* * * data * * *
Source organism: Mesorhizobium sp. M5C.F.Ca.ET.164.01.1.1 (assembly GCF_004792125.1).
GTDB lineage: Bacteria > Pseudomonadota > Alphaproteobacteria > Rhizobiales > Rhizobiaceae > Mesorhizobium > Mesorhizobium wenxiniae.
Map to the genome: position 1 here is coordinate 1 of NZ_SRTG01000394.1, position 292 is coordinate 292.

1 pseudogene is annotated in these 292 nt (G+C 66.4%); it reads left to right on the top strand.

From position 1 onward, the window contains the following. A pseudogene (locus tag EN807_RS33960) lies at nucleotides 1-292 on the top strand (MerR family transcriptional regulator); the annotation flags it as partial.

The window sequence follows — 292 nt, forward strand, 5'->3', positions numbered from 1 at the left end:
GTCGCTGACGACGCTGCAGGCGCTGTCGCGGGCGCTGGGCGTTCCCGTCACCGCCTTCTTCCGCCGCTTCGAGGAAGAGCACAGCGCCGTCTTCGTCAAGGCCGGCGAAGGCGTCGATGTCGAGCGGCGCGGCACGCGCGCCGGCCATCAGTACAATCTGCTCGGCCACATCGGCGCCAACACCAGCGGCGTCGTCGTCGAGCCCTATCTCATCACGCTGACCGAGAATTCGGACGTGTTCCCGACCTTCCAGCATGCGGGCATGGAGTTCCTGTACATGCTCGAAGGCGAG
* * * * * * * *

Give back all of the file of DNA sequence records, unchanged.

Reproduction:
Source organism: Mesorhizobium sp. M5C.F.Ca.ET.164.01.1.1 (assembly GCF_004792125.1).
GTDB lineage: Bacteria > Pseudomonadota > Alphaproteobacteria > Rhizobiales > Rhizobiaceae > Mesorhizobium > Mesorhizobium wenxiniae.
Map to the genome: position 1 here is coordinate 1 of NZ_SRTG01000394.1, position 292 is coordinate 292.

1 pseudogene is annotated in these 292 nt (G+C 66.4%); it reads left to right on the top strand.

From position 1 onward, the window contains the following. A pseudogene (locus tag EN807_RS33960) lies at nucleotides 1-292 on the top strand (MerR family transcriptional regulator); the annotation flags it as partial.

The window sequence follows — 292 nt, forward strand, 5'->3', positions numbered from 1 at the left end:
GTCGCTGACGACGCTGCAGGCGCTGTCGCGGGCGCTGGGCGTTCCCGTCACCGCCTTCTTCCGCCGCTTCGAGGAAGAGCACAGCGCCGTCTTCGTCAAGGCCGGCGAAGGCGTCGATGTCGAGCGGCGCGGCACGCGCGCCGGCCATCAGTACAATCTGCTCGGCCACATCGGCGCCAACACCAGCGGCGTCGTCGTCGAGCCCTATCTCATCACGCTGACCGAGAATTCGGACGTGTTCCCGACCTTCCAGCATGCGGGCATGGAGTTCCTGTACATGCTCGAAGGCGAG